Court Sets Minimum Level of Conduct for Full Disqualification of Benefits After Fraud FindingIn Kodra v. Mondelez International, Inc., decided on 12/1/16, the Appellate Division appears to set a minimum threshold level of conduct for imposition of the discretionary penalty of disqualification from all indemnity awards when a claimant has violated the fraud statute under WCL §114-a.
The claimant owned and operated a lawn care and plowing business separate from his work with the employer of record. He suffered a compensable injury with the employer of record and underwent shoulder surgery in May 2013. He returned to work approximately 5 months later in October 2013. Surveillance showed claimant working for his lawn care business in July and August 2013 when he was allegedly totally disabled. The Board made a fraud finding and imposed a discretionary disqualification from all future indemnity awards.
The legal standard for imposition of a discretionary disqualification penalty is that it must not be disproportionate to the claimant’s misconduct. The court stated, “[i]n cases where this very significant sanction has been approved, the underlying deception [by the claimant] has been deemed “egregious or severe, or there was a lack of mitigating circumstances.” The court held that the Board failed to articulate a rationale for imposing the discretionary disqualification penalty, but, more importantly, also held that even if a rationale had been articulated, the facts in the record would not support the discretionary disqualification penalty.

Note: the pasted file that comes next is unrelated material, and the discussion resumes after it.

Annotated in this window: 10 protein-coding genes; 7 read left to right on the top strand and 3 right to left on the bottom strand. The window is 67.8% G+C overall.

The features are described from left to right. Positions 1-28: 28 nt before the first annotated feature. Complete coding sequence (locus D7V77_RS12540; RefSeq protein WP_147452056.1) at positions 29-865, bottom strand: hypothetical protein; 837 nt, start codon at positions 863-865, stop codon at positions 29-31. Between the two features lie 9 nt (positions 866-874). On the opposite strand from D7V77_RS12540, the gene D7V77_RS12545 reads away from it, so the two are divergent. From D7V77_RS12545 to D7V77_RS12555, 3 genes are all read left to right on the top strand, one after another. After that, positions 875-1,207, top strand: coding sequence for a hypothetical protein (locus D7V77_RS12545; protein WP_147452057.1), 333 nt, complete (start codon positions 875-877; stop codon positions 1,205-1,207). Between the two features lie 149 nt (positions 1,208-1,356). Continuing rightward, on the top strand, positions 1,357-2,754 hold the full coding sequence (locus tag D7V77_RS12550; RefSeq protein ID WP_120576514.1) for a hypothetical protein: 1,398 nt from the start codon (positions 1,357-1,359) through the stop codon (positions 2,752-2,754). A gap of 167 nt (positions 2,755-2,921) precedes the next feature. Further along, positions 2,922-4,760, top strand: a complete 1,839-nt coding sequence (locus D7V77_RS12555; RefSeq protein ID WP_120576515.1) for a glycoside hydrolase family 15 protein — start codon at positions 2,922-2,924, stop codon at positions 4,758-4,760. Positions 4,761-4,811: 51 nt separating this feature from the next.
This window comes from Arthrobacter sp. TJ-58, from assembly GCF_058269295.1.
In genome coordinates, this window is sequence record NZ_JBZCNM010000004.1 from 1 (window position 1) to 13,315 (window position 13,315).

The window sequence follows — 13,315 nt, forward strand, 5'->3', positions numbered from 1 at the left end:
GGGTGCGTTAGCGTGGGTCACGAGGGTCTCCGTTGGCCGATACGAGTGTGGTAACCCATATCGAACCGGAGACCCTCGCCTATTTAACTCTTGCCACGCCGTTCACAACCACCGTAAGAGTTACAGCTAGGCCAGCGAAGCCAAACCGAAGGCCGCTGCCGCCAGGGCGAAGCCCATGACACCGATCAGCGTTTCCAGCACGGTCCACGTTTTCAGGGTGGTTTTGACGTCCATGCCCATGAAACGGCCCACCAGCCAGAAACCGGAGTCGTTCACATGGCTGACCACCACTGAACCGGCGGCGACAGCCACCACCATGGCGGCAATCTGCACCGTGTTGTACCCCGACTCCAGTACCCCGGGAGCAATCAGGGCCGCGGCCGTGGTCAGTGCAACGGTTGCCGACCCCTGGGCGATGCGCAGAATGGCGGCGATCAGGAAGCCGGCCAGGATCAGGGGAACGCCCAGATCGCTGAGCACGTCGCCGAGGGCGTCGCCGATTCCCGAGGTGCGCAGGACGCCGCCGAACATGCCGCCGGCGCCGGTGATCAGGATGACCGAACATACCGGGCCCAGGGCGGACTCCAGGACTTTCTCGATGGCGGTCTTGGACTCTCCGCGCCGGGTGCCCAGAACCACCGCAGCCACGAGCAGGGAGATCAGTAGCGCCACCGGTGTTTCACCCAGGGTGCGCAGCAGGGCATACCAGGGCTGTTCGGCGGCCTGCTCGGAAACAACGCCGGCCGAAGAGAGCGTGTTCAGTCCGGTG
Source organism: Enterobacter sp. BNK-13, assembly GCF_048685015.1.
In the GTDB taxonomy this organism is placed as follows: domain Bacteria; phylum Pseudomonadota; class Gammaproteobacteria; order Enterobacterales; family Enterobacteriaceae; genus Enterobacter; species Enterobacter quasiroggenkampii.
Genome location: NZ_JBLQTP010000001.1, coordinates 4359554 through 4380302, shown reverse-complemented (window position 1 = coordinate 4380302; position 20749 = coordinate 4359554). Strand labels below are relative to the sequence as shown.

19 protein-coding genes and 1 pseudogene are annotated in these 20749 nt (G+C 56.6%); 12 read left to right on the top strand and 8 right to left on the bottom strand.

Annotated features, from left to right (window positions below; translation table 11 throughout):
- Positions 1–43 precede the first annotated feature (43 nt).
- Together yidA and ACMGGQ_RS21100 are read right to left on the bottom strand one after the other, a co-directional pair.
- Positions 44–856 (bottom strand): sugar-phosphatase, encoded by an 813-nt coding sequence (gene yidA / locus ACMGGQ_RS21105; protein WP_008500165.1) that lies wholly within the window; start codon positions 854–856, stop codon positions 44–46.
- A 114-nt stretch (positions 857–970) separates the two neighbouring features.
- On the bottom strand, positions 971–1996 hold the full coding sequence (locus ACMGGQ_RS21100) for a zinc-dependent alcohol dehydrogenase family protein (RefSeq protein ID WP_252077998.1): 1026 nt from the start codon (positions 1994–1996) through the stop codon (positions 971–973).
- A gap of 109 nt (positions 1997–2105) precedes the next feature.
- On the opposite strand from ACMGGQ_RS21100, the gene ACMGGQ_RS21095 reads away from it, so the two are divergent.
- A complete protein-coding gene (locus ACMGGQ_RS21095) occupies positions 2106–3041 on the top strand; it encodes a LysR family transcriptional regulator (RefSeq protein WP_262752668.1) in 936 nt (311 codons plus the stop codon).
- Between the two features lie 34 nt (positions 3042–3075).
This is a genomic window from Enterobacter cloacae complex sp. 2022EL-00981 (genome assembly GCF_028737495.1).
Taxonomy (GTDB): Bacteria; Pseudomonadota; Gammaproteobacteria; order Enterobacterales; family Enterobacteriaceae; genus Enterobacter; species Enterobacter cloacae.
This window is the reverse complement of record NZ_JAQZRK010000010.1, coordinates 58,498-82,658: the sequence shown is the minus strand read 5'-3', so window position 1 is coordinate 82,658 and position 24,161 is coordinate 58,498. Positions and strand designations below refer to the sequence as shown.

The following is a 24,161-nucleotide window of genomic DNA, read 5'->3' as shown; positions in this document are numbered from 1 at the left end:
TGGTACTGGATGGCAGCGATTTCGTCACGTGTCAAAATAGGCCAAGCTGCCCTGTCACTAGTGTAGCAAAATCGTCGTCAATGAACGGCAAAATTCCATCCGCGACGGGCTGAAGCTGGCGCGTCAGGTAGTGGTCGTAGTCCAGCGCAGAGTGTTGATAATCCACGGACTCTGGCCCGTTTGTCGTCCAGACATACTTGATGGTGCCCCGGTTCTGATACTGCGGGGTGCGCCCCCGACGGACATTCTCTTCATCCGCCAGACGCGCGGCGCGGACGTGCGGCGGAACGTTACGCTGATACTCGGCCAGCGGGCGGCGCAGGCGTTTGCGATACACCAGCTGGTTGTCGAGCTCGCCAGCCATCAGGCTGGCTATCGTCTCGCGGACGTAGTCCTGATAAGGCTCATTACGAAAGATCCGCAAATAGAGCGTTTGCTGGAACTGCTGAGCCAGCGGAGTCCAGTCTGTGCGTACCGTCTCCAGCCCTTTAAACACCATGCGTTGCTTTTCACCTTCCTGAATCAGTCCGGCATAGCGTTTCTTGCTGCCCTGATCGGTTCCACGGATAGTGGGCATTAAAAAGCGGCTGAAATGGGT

The court’s decision can be interpreted as holding that a discretionary disqualification penalty would not be appropriate under similar circumstances where a claimant fails to disclose a very limited period of work when totally disabled. However, the court’s decision would not foreclose imposition of a discretionary penalty for a fixed period of time as opposed to a discretionary forfeiture from all future indemnity awards.